NVIDIA GeForce GTX 650 Ti Video Card Review w/ MSI and EVGATue, Oct 09, 2012 - 8:00 AM
NVIDIA GeForce GTX 650 Ti Arrives At $149
This morning NVIDIA released the new Geforce GTX 650 Ti video card. The Geforce GTX 650 Ti is theentry point to the GeForce GTX family of high-performance graphics cards. Like the GeForce GTX 650, the GeForce GTX 650 Ti was designed for gaming at the most common gaming resolution of 1920×1080. The NVIDIA GeForce GTX 650 Ti is 40% faster than the standard GeForce GTX 650 in game titles, so don’t mix the two cards up! The GeForce GTX 650 Ti was built to deliver best-in-class performance for 1080p gamers that want to spend around $150. Yes, the NVIDIA suggested retail price on the GeForce GTX 650 Ti is $149.99, which is $40 more than the GeForce GTX 650 at $109.99. So, you get a around a 40% price increase for an extra forty bucks. Sounds good so far!
NVIDIA has been very busy in 2012 and have released 11 video cards so far this year! The GeForce GTX 650 Ti makes the seventh GeForce GTX this year and according to what we have been told by NVIDIA, this will complete the Kepler GTX lineup!
NVIDIA GeForce Desktop Graphics Card Lineup:
- GeForce GTX 690
- GeForce GTX 680
- GeForce GTX 670
- GeForce GTX 660 Ti
- GeForce GTX 660
- GeForce GTX 650 Ti
- GeForce GTX 650
- GeForce GT 640
- GeForce GT 630
- GeForce GT 620
- GeForce GT 610
- GeForce 210
The NVIDIA GeForce GTX 650 and GeForce GTX 650 Ti might sound like they are similar and would use the same Kepler GPU core, but they do not. The NVIDIA GeForce GTX 650 uses the GK107 GPU with 384 CUDA Cores running at 1058MHz and a TDP of just 64 Watts. The NVIDIA GeForce GTX 650 Ti uses the GK106 GPU with 768 CUDA cores running at 925MHz and a TDP of 110 Watts.
Once you compare the specifications of the GeForce GTX 650 Ti to the GTX 650 you can see how different these two cards are. As you can see from the table above neither card features a boost clock, so understanding the clock speeds is fairly simple. The NVIDIA GeForce GTX 650 Ti reference card features a core clock of 925 MHz and a memory clock of 1350 MHz (5400 MHz effective). The 1024MB of GDDR5 memory runs on a 128-bit memory bus and at reference speeds has a memory bandwidth of 86.4 GB/s. The GeForce GTX 650 Ti uses the same core as the GeForce GTX 660, so it has 2.54 billion transistors and a TDP of 110 Watts.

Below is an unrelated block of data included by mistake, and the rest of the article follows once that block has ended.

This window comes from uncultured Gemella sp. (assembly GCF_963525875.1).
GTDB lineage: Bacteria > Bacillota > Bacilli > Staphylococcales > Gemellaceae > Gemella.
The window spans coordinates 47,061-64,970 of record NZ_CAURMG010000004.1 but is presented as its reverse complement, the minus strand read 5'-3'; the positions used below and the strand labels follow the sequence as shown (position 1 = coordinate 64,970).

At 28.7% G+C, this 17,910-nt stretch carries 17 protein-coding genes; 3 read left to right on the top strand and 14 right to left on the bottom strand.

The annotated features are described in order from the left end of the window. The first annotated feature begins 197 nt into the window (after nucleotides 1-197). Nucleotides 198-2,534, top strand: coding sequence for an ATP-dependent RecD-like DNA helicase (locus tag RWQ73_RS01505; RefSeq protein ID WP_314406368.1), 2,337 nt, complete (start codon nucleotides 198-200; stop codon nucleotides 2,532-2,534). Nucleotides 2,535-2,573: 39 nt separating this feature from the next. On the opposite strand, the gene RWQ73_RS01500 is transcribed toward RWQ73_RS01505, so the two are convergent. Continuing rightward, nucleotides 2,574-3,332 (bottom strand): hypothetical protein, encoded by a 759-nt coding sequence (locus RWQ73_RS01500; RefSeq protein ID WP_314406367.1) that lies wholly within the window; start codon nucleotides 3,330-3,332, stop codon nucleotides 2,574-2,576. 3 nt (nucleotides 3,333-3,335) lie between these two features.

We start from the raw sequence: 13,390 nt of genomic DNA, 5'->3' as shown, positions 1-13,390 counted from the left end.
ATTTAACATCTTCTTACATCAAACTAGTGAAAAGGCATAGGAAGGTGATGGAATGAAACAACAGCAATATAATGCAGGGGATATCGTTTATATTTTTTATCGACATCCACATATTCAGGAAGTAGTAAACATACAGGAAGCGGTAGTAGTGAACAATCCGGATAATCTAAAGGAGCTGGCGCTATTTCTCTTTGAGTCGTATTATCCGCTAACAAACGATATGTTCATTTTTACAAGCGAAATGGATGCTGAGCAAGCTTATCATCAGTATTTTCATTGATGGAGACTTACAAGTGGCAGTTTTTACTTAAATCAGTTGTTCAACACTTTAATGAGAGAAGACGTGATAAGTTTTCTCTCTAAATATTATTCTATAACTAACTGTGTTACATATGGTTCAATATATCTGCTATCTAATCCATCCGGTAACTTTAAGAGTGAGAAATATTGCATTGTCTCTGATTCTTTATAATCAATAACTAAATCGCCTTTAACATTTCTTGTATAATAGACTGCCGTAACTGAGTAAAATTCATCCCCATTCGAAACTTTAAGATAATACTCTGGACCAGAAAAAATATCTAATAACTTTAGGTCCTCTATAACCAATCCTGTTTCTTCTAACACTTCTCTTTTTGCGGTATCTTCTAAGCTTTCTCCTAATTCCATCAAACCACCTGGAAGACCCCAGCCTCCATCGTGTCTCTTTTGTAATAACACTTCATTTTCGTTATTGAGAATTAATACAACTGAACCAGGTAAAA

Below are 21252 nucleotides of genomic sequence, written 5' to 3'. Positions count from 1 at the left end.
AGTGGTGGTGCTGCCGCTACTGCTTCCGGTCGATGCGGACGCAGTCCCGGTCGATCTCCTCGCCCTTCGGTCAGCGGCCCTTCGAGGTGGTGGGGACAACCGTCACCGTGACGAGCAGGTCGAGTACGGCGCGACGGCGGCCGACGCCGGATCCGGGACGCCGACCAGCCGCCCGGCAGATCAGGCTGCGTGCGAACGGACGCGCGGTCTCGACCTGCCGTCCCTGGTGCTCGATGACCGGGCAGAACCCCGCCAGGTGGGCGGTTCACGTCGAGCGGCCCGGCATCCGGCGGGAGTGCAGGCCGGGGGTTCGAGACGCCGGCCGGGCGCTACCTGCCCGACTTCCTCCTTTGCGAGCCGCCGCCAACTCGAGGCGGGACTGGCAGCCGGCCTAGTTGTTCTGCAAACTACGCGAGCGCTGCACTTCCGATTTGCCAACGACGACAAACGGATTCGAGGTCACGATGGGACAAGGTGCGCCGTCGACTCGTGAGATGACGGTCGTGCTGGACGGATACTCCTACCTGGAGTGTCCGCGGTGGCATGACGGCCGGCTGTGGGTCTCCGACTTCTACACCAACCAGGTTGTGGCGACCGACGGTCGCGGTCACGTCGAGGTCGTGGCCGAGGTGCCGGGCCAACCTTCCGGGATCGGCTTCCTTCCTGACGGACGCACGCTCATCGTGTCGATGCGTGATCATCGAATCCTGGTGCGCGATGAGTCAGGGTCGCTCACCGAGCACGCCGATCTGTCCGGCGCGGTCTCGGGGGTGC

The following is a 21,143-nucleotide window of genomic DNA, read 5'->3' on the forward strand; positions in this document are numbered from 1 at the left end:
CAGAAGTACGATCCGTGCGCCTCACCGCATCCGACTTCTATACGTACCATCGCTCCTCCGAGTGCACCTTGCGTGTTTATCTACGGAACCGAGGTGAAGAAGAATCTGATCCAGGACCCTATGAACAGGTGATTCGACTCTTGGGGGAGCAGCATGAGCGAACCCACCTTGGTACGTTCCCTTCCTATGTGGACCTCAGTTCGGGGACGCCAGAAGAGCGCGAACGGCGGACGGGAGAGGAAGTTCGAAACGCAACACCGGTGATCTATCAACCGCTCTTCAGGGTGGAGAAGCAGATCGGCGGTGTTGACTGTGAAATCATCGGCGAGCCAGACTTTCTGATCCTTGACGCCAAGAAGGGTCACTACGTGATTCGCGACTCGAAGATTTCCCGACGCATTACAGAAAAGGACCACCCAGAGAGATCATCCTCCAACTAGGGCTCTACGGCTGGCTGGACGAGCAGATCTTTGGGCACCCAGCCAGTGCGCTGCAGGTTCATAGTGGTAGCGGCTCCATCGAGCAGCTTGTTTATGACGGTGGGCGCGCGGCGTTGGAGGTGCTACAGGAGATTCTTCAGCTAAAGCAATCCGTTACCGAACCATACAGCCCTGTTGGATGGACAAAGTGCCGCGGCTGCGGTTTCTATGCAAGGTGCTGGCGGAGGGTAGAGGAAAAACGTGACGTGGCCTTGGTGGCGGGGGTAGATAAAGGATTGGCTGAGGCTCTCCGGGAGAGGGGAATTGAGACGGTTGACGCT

The GeForce GTX 650 Ti reference board is pictured above. This card measures in at just 5.65-inches in length and the PCB ends where the PCI Express x16 slot retention mechanism ends. This is about as short as you can get and this card was quickly referred to as ‘stubby’ or ‘the stub’ around the LR office. One 6-pin PCIe power connector is required and NVIDIA suggests at least a 400W power supply for proper operation.
It should be noted that NVIDIA removed GPU boost and SLI support on the GeForce GTX 650 Ti. NVIDIA said that both were removed due to cost considerations. Display outputs include two dual-link DVIs, and one mini-HDMI. The GeForce GTX 650 Ti GPU supports up to four displays, so if you need to run four displays be on the look out for custom cards from NVIDIA board partners.
We didn’t think the previous picture did the NVIDIA GeForce GTX 650 Ti justice when it comes to how small it really is, so we took a picture next to the NVIDIA GeForce GTX 690. The NVIDIA GeForce GTX 690 graphics card is NVIDIA’s flagship GPU and is is 11-inches long. As you can see the GeForce GTX 650 Ti is tiny in comparison and would make for an awesome discrete desktop graphics card for a Mini-ITX Desktop build or any small form factor (SFF) PC.
In addition to the NVIDIA reference design our friends over at EVGA and MSI sent over some retail production cards. These retail GeForce GTX 650 TI cards feature some customizations and are factory overclocked, so let’s take a look at them before we jump into the performance numbers!